4

Bonds are what make you a party of adventurers, not just a random assortment of people. They're the feelings, thoughts, and shared history that tie you together. That is, bonds are the relationships between PCs. So your question really becomes: How does a group make its internal relationships relevant during sessions where certain players are absent? Let me ...


3

Rather than tying it to the bond, I might suggest the player to put that in place of their alignment statement- those have the intent of directing the character's role play interactions with the world in general rather than the strong interpersonal bent of the standard bonds. That would allow it to have a similar effect in terms of experience gain and once ...


3

Adding a new character should be done just like the initial character creation. Ask the players how they know the new character. They'll build the bond from there. Perhaps the new character is an old friend or enemy, or a relative, or an acquaintance they made while they were imprisoned in the Imperial dungeon a few years before the game started. Maybe the ...


3

Your character gets addressed, but you're still a player. It feels like you've narrated yourself into a corner here. You've got a DM who is routinely resetting you to the way you were at character creation, but is not resetting bonds, and you're deciding on your own that you should reset yours. You, the player, still remember everything that's happened. ...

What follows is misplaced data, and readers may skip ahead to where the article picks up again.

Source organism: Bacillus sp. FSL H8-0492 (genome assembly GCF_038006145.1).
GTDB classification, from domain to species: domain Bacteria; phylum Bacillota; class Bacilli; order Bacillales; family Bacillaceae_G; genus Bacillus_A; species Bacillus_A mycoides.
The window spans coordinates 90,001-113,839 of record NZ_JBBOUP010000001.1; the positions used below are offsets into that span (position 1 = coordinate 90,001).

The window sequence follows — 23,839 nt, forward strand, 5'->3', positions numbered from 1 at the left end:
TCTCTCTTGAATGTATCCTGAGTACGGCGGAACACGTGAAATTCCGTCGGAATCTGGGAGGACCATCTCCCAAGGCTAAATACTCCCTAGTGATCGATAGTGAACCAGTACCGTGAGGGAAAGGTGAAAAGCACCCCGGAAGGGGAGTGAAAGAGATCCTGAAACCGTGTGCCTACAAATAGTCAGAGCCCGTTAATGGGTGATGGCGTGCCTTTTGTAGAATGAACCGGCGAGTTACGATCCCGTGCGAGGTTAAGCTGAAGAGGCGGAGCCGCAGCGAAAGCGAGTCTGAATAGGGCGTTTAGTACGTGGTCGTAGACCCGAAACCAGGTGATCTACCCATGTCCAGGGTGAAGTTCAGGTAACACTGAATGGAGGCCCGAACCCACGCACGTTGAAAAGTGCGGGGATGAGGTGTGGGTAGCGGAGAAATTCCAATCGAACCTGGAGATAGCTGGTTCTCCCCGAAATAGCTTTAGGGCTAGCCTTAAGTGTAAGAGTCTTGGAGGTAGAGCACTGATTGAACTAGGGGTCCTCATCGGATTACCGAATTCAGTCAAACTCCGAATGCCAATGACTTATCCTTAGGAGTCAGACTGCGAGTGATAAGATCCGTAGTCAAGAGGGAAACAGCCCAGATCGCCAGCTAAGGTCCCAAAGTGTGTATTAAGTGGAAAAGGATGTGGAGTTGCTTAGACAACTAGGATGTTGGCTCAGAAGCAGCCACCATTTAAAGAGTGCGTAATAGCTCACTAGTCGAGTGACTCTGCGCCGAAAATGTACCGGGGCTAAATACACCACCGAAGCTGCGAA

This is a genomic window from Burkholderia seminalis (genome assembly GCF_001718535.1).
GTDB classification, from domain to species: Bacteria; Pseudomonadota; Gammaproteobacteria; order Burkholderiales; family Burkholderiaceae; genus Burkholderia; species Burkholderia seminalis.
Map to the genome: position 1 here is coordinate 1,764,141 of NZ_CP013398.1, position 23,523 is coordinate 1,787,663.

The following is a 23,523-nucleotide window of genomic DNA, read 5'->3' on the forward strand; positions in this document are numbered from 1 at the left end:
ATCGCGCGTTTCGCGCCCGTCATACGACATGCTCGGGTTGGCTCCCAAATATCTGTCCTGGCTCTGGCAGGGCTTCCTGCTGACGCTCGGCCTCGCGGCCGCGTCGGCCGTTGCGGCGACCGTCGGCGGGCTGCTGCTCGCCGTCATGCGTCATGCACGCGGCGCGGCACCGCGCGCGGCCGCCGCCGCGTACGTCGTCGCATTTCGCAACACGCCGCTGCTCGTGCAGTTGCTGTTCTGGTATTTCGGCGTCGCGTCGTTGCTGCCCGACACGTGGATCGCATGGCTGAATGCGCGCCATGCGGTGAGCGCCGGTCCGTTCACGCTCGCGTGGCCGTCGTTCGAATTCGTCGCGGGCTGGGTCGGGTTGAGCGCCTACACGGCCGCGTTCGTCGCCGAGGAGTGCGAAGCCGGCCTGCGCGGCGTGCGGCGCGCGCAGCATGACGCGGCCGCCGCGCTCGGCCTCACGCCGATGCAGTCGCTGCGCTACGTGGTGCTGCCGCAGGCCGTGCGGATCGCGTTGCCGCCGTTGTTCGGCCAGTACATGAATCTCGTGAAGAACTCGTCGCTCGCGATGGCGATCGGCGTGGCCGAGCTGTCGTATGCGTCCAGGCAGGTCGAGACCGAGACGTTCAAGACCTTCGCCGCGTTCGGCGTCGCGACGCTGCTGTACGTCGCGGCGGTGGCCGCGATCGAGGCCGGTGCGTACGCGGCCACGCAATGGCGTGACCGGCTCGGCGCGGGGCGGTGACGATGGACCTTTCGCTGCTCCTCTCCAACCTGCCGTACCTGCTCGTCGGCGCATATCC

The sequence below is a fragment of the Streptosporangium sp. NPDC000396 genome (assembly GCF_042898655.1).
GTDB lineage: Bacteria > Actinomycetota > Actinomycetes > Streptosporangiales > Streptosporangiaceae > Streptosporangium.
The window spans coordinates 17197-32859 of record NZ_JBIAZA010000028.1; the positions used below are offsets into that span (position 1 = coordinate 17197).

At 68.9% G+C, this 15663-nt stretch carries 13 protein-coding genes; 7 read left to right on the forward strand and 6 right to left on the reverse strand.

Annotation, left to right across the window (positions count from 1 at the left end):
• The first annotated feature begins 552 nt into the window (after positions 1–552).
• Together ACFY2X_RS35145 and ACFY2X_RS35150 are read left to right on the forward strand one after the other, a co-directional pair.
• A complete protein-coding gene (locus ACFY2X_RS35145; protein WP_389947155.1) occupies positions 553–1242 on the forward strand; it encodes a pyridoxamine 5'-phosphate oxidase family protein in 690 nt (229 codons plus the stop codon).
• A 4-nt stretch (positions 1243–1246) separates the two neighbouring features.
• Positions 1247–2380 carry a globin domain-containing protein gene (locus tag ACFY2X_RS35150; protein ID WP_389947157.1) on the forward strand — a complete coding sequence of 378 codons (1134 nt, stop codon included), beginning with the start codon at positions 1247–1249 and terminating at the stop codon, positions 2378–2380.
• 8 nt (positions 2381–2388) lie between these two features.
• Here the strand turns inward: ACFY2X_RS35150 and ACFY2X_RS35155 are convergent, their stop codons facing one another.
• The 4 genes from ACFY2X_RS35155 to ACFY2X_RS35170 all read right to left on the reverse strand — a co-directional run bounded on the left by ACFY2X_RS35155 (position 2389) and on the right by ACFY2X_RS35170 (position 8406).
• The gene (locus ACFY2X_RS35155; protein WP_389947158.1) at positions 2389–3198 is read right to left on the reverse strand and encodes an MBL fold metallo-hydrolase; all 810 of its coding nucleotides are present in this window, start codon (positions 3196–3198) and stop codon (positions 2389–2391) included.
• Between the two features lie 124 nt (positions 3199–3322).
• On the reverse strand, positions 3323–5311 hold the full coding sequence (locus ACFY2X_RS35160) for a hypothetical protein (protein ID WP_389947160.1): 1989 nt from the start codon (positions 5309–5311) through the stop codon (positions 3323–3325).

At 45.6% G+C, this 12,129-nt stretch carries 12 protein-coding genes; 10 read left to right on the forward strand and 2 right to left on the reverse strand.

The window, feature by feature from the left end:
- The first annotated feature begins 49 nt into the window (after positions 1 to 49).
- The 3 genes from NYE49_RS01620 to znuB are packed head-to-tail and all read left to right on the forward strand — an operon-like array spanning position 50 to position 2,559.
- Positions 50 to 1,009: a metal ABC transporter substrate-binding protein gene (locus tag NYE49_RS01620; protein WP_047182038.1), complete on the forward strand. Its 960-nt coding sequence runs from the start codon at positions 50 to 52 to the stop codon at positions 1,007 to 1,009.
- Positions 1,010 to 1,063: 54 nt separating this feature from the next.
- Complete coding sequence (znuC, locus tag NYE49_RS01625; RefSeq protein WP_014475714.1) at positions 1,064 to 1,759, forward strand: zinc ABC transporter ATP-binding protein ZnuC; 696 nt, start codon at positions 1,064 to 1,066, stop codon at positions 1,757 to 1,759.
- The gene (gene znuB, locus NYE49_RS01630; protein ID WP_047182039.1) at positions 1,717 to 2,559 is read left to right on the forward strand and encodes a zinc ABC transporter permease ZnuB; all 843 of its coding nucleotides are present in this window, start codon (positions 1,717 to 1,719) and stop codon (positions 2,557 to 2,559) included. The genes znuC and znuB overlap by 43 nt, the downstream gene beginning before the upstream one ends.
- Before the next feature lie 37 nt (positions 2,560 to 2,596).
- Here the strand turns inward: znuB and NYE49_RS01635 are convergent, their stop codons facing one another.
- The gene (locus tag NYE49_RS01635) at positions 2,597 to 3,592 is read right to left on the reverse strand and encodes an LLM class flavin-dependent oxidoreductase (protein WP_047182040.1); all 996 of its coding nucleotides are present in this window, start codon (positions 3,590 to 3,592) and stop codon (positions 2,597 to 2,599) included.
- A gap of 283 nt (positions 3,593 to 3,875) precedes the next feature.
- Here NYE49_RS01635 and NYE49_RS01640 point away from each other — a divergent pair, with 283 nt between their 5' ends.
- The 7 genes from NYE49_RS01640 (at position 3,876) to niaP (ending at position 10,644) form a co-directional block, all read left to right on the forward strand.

2

The only thing I'd be careful of is writing more than half your bonds at a time with one character. Bonds are meant to tie you to the whole party, not just one person. (Also aid rolls get way too easy/hard, depending who you're pointing at.) To cover the occasional absence, feel free to temporarily table any bonds you have with absent people - when those ...


2

Don't create bonds at character creation I know the book tells you to do it when you first roll characters, but it feels forced and players are almost always going to use one of the 4 suggested ones and shoe-horn one of the other PCs into it. This leads to a very artificial backstory that's not really fleshed out and the onus is on the PCs now to try to ...


2

I would argue that you roll for the bonds you have with them, not the ones they have with you. First, all of the other +<something> rolls in the game can be read directly from your character sheet. Why would this be special enough to include something from someone else's? Second, the bond rules allow you to bond with whomever you wish. Games I've ...


1

Bonds between characters keep the party together in various ways. Thus it's reasonable to assume that a bond to a location would keep the character with the bond tied closer to that location, thus pulling them away from the party and keeping them tied closer to that location. This would be a great bond for a retiring character: feeling less attached to the ...